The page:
Stem cells
Stem cells viewed on a computer screen. Spencer Platt/Getty Images

In a world first, biomedical engineers have grown functioning human muscle tissue from stem cells – the body's internal repair system.

Researchers hope that being able to generate muscle from non-muscle tissue will the lead to new cellular therapies and treatments for rare diseases.

"Starting with pluripotent stem cells that are not muscle cells, but can become all existing cells in our body, allows us to grow an unlimited number of myogenic progenitor cells," said Nenad Bursac from Duke University.

"These progenitor cells resemble adult muscle stem cells called 'satellite cells' that can theoretically grow an entire muscle starting from a single cell."

Previously, Bursac and his colleagues were able to grow muscle fibres using small human cell samples taken directly from muscle tissue. But in the new study, they used so-called pluripotent stem cells, which can be taken from non-muscle tissue, such as the skin or blood, and are able to produce any cell or tissue in the body.

The researchers took these stem cells and engineered them so they grew into muscle stem cells, which they in turn used to create the functioning muscle tissue.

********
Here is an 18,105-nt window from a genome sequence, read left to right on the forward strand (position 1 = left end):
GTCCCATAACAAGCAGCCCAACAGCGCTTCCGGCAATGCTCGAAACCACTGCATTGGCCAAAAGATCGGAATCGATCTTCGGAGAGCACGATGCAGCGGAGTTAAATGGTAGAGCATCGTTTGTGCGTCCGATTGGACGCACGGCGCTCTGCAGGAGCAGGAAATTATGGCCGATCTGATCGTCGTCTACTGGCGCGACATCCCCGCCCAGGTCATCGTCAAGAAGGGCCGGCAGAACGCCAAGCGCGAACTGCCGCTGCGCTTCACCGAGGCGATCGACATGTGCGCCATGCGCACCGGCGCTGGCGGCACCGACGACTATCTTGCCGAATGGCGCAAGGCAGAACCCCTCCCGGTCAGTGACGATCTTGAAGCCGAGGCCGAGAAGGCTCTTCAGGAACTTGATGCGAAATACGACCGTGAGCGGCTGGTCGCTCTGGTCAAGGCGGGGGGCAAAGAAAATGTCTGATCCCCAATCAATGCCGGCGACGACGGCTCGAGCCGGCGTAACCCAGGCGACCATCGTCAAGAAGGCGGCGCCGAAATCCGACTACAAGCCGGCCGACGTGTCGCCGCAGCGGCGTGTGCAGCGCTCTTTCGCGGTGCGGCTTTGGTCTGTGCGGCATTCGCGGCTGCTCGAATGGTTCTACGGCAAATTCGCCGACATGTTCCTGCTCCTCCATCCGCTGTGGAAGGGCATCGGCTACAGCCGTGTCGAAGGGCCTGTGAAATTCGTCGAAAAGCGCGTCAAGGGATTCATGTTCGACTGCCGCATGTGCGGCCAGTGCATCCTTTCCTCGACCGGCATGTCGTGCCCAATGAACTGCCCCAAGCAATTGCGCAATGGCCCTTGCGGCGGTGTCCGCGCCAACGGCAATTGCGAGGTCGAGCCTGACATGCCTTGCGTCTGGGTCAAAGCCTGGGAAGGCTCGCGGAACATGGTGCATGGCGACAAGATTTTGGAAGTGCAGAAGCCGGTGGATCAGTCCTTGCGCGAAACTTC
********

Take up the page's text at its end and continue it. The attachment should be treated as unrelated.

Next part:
"It's taken years of trial and error, making educated guesses and taking baby steps to finally produce functioning human muscle from pluripotent stem cells," said Lingjun Rao, first author of the study. "What made the difference are our unique cell culture conditions and 3-D matrix, which allowed cells to grow and develop much faster and longer than the 2-D culture approaches that are more typically used."

The resulting muscle fibres can contract and react to stimuli much like the tissue inside our bodies, and have been shown to function when implanted into adult mice. However, the muscle is not as robust as native muscle tissue.

Despite this, the techniques developed by the team hold potential for helping researchers understand rare muscle diseases and developing new, personalised, regenerative therapies.

"The prospect of studying rare diseases is especially exciting for us," said Bursac. "When a child's muscles are already withering away from something like Duchenne muscular dystrophy, it would not be ethical to take muscle samples from them and do further damage. But with this technique, we can just take a small sample of non-muscle tissue, like skin or blood, revert the obtained cells to a pluripotent state, and eventually grow an endless amount of functioning muscle fibres to test."

For example, in patients with genetic muscle diseases, researchers may be able to take stem cells, fix the genetic malfunction, and then grow new patches of healthy, functioning muscle.

The research is published in the journal Nature Communications.